Furthermore, by training to be a more efficient lucid dreaming, and increasing the frequency of the lucid dreams, one will begin to remember more. Because it is also possible that many people have regular lucid dreams already, but they are unable to remember those dreams. Remembering each dream will also increase our chances of performing further actions in those dreams, and that triggers the ability to remember more. The more that we are able to remember, the better the understanding of the lucid dreams we will have. Also when one remembers the dreams regularly, the cues to look for will be more engrained in their minds, so they will be able to remember future lucid dreams, (Brenner, n.d.).
Furthermore, a person can actually decide the actions that will happen in their lucid dream. By thinking about the various courses of action one hopes to carry out in their dream during the pre-sleep phase, they will be more likely to dream about what they are thinking about. Also, when a person verbalizes what they intend to do in their dream, they will be more likely to do it. For example, if someone says during the pre-sleep phase that they want to fly up into the clouds, then they will be much more likely to fly into those clouds. This can also be effective if someone wakes up in the middle of the night from a dream. Often, people will wake from dreams, and then when they fall back to sleep, they will continue the same dream. Those dreams are often much more lucid that other dreams, because the person remembers from before that they were having the dream, and so when the same events start happening again, that person clues in and realizes that the events are just a dream. So when a person wakes from a dream in the middle of the night, the chances of them having that same dream are a lot greater than if they were to plan actions in a lucid dream prior to going to sleep. After waking, the person can detail in their mind what they are going to do when a specific event happens again in their mind. When they come to that point in their dream again, they will often be able to direct where the dream goes, (Brenner, 2010).
Learning how to have lucid dreams can be tricky, but like with most things, the more practice a person commits to it, the more likely they are to be successful in the future at having lucid dreams. The more a person can control the dreams, the more they can enjoy them. For example, if a person is being threatened by a large spider that is coming to eat them, and they are paralyzed with fear, they can recognize that what they are having is a dream. Once they have that realization, they can make steps towards ensuring that they are no longer in that situation. They could, for instance, remove themselves from the situation where they are about to be eaten by an enormous spider, and place themselves on a fluffy cloud with cotton candy, and their favourite celebrity, during a barbecue with one of the chefs from the Food Network as the cook. This is a much better situation than waking up from a dream that causes a person to lose sleep or become anxious. The study into lucid dreaming can be a very powerful tool to improve people’s lives, and as we have seen in this essay, there are several ways that people can become more efficient at having lucid dreams. Many people have reported that lucid dreaming occurred regularly when they were children, and they were able to live out their fantasies when they were having these dreams. Often, with children, the dreams are so vivid that the only response to a negative dream is to realize that it is, in fact, a dream that they are having. From this point, they can transform that dream into something positive and they are then able to get through the night much more effectively. One of the most remarkable features of lucid dreams is that we are able to indicate to a third party when one is experience such a dream. While the body is paralyzed during this sleeping stage, people are able to move their eyes in a specific pattern to tip off researchers, and this has led to major discoveries in the study of lucid dreams.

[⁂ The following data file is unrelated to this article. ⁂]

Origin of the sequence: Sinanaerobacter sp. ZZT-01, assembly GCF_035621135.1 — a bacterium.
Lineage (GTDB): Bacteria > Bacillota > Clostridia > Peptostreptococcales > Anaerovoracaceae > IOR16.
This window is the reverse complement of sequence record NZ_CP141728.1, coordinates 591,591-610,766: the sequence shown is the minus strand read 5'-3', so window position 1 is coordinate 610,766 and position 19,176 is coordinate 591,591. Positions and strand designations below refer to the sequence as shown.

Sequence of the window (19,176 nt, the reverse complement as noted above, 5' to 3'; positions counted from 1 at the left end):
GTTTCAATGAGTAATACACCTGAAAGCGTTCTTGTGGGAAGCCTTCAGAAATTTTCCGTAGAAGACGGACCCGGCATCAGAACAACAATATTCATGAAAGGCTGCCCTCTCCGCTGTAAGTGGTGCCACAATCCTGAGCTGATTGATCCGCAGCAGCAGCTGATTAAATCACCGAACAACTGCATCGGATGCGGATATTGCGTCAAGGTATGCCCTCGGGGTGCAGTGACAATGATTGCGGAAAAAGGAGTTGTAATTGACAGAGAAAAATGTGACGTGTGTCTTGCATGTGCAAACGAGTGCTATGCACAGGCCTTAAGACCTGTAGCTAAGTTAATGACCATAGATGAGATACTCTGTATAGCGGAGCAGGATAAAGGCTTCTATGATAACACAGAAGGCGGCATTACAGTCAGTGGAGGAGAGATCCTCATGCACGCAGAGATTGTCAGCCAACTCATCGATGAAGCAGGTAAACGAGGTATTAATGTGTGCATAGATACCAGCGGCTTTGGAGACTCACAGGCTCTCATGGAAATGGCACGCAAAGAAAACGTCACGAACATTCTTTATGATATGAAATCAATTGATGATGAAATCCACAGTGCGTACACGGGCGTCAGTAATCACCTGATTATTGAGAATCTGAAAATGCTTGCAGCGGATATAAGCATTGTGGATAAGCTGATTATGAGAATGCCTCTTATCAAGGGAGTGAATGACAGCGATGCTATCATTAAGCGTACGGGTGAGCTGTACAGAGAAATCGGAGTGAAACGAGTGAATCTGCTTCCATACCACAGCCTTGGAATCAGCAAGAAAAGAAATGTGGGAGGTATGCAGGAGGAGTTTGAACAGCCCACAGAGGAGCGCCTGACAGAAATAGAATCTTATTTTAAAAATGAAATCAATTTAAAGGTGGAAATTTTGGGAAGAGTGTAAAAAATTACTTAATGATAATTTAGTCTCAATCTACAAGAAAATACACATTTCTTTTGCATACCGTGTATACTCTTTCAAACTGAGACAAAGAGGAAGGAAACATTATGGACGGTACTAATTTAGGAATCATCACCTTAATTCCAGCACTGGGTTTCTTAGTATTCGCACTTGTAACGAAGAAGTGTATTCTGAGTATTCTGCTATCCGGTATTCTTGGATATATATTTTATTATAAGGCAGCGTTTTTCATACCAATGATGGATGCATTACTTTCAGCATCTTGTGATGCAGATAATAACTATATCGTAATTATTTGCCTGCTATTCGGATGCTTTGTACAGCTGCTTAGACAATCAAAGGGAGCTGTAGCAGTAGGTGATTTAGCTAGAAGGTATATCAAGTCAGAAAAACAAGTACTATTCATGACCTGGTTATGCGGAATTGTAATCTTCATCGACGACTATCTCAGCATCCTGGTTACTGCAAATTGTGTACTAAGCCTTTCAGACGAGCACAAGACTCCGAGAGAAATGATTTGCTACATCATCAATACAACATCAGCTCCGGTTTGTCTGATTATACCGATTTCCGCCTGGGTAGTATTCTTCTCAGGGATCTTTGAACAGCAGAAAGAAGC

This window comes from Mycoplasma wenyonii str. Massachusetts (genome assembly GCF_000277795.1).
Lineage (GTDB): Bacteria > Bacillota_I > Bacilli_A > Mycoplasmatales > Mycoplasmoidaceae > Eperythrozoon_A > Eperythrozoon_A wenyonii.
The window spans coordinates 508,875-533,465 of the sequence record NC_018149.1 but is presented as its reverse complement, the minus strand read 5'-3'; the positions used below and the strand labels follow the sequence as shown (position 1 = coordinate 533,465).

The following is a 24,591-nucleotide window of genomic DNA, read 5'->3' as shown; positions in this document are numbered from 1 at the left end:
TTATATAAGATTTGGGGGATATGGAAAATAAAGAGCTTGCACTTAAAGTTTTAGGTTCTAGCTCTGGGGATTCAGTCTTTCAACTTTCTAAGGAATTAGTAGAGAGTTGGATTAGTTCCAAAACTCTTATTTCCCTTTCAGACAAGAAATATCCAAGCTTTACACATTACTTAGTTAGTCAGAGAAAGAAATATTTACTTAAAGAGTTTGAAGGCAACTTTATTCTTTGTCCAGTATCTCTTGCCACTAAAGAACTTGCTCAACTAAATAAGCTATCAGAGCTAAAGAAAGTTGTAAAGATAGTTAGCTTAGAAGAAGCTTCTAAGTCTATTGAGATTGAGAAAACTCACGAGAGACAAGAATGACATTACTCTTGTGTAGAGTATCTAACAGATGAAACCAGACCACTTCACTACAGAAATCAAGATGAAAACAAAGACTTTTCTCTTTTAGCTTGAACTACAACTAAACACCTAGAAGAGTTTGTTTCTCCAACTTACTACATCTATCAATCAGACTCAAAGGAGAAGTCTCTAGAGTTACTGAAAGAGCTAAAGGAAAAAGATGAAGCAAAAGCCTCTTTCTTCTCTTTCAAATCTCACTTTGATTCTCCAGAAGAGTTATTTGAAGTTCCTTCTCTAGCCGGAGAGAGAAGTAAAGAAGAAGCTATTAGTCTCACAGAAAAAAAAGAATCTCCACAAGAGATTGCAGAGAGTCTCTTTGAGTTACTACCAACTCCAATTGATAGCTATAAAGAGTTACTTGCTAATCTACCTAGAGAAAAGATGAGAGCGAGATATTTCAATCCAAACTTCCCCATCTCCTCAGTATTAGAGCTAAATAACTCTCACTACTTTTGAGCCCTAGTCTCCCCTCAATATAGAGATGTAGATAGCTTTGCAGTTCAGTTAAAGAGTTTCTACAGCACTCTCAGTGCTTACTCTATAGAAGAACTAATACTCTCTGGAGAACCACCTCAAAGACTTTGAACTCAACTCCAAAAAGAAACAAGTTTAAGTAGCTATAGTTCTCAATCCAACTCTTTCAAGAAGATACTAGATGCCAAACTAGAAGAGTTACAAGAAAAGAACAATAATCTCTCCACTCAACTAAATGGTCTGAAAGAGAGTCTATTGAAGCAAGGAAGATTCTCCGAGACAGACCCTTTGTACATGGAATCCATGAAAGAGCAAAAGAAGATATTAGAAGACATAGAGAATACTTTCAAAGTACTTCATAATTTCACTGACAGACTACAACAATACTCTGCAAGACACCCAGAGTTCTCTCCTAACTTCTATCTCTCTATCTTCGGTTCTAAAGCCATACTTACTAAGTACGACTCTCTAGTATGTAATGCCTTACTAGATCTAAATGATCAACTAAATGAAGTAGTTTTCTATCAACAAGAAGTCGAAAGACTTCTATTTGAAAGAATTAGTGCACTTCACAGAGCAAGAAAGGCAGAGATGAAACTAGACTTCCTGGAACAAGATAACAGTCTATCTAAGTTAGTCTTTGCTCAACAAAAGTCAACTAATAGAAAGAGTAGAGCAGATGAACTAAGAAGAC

Brenner, D. (n.d.). Non-REM Sleep. Prince George Community College.
Holt, D. (2008). Lucid Dreaming. Bryn Mawr College.
LaBerge, S.P. (n.d.). Lucid Dreaming; Directing the Action as it Happens. San Mateo County
Community College District.
Stastny, M.T. (2010). Can you learn to lucid dream? University of Iowa.
Stumbrys, T., and Erlacher, D. (n.d.). Lucid dreaming during NREM sleep: Two case reports.
Heidelberg University, University of Bern.